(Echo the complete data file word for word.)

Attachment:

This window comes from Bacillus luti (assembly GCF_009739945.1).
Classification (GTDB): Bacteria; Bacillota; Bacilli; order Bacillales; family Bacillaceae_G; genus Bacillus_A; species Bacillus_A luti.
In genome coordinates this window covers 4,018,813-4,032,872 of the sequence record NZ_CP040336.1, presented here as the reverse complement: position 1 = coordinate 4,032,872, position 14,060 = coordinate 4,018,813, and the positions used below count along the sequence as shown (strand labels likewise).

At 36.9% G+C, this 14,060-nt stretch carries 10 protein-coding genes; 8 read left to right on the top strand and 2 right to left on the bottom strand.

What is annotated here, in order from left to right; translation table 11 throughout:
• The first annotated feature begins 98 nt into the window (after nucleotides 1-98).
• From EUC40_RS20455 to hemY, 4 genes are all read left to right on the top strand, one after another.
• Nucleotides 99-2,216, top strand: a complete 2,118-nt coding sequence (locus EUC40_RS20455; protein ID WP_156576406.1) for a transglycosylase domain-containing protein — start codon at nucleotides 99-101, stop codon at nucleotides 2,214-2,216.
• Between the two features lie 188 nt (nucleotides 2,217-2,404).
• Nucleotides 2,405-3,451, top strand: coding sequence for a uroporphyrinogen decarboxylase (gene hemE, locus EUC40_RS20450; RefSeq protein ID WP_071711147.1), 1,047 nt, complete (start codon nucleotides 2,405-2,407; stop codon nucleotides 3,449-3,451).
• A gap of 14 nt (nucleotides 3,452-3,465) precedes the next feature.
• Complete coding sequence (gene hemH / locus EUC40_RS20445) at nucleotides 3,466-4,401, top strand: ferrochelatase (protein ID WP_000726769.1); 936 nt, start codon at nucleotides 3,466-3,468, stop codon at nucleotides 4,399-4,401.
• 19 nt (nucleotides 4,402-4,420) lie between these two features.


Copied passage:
This window comes from Bacillus luti (assembly GCF_009739945.1).
Classification (GTDB): Bacteria; Bacillota; Bacilli; order Bacillales; family Bacillaceae_G; genus Bacillus_A; species Bacillus_A luti.
In genome coordinates this window covers 4,018,813-4,032,872 of the sequence record NZ_CP040336.1, presented here as the reverse complement: position 1 = coordinate 4,032,872, position 14,060 = coordinate 4,018,813, and the positions used below count along the sequence as shown (strand labels likewise).

At 36.9% G+C, this 14,060-nt stretch carries 10 protein-coding genes; 8 read left to right on the top strand and 2 right to left on the bottom strand.

What is annotated here, in order from left to right; translation table 11 throughout:
• The first annotated feature begins 98 nt into the window (after nucleotides 1-98).
• From EUC40_RS20455 to hemY, 4 genes are all read left to right on the top strand, one after another.
• Nucleotides 99-2,216, top strand: a complete 2,118-nt coding sequence (locus EUC40_RS20455; protein ID WP_156576406.1) for a transglycosylase domain-containing protein — start codon at nucleotides 99-101, stop codon at nucleotides 2,214-2,216.
• Between the two features lie 188 nt (nucleotides 2,217-2,404).
• Nucleotides 2,405-3,451, top strand: coding sequence for a uroporphyrinogen decarboxylase (gene hemE, locus EUC40_RS20450; RefSeq protein ID WP_071711147.1), 1,047 nt, complete (start codon nucleotides 2,405-2,407; stop codon nucleotides 3,449-3,451).
• A gap of 14 nt (nucleotides 3,452-3,465) precedes the next feature.
• Complete coding sequence (gene hemH / locus EUC40_RS20445) at nucleotides 3,466-4,401, top strand: ferrochelatase (protein ID WP_000726769.1); 936 nt, start codon at nucleotides 3,466-3,468, stop codon at nucleotides 4,399-4,401.
• 19 nt (nucleotides 4,402-4,420) lie between these two features.